Disease and the Major Histocompatibility Complex
July 12, 2004
Edgar L. Milford, MD; Charles B. Carpenter, MD, Harvard Medical School
Many diseases have been associated with certain major histocompatibility
complex (MHC) antigens. Such associations per se show only that the MHC
molecules or some other genes closely linked in the human leukocyte antigen
(HLA) region have an influence on initiation or expression of disease.
A relative risk of 5, for example, means only that there is a fivefold
increase in the likelihood of disease in a person with a particular HLA
antigen, compared with someone who does not have that antigen. It indicates
nothing about the frequency of the disease itself, which may be rare or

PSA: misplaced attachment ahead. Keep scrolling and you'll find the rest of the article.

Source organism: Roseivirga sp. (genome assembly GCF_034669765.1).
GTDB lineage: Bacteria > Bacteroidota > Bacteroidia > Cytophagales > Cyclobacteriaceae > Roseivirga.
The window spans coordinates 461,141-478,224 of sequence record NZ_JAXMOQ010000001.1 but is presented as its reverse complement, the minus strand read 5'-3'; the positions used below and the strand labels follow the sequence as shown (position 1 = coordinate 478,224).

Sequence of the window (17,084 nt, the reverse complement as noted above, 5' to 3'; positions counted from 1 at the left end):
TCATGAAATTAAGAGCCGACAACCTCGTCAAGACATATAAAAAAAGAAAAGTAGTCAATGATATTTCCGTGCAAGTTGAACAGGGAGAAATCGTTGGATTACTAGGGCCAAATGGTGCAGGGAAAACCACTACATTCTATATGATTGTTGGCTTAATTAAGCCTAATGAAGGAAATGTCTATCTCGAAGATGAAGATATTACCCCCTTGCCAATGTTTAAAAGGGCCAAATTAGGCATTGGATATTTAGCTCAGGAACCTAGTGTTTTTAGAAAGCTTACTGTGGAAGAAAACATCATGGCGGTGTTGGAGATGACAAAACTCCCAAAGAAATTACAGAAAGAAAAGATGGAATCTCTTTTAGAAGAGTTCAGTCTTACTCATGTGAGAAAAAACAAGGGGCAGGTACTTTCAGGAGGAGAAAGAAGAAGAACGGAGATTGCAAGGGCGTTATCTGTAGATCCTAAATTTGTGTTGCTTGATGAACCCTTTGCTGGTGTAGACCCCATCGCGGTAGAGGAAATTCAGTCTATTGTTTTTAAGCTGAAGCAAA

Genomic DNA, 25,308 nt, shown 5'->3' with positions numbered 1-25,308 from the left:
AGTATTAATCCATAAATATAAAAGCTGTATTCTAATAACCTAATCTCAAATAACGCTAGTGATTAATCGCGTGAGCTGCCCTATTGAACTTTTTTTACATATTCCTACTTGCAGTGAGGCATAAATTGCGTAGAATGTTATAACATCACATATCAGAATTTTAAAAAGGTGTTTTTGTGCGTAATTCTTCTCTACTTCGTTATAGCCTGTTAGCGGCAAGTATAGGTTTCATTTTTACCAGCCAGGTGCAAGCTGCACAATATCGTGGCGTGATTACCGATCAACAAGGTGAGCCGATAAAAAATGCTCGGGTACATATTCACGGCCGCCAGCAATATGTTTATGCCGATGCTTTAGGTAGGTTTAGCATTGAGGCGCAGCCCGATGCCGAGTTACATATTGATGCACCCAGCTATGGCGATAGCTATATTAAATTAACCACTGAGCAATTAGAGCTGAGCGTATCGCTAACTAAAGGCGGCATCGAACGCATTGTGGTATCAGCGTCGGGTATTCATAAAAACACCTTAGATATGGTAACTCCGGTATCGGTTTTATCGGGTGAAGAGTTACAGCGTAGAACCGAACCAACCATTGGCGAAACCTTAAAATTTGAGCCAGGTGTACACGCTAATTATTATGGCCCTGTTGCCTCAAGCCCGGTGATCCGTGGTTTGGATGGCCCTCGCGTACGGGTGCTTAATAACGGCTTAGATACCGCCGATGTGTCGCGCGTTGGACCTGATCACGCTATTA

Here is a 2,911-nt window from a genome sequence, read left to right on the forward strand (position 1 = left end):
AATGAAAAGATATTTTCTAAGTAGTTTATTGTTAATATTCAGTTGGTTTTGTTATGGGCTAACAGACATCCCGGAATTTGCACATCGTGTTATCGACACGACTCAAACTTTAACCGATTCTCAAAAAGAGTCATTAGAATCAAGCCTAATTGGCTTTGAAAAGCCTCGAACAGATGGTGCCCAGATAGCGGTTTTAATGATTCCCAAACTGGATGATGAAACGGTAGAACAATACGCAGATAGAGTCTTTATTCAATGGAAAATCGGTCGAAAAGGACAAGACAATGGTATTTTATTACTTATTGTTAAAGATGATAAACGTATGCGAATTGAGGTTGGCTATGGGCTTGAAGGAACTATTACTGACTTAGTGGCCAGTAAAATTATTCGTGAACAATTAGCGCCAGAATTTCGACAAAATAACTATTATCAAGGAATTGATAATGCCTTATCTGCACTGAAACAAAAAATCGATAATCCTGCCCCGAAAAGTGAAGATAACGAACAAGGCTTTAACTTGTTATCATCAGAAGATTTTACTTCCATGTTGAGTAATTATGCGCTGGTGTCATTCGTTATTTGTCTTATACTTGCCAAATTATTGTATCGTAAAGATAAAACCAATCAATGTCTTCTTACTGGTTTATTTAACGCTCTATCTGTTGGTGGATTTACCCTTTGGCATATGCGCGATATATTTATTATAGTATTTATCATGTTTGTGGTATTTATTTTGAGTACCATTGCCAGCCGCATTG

common. One explanation for such associations is that the disease in question
is related to a deficiency in the immune response to a particular causative
organism. There is increasing evidence, however, that organ-specific HLA-associated
diseases -- such as type 1 diabetes mellitus, multiple sclerosis, Graves
disease, the glomerulonephritides, celiac disease, ankylosing spondylitis,
and rheumatoid arthritis -- have a major component of autoimmunity.
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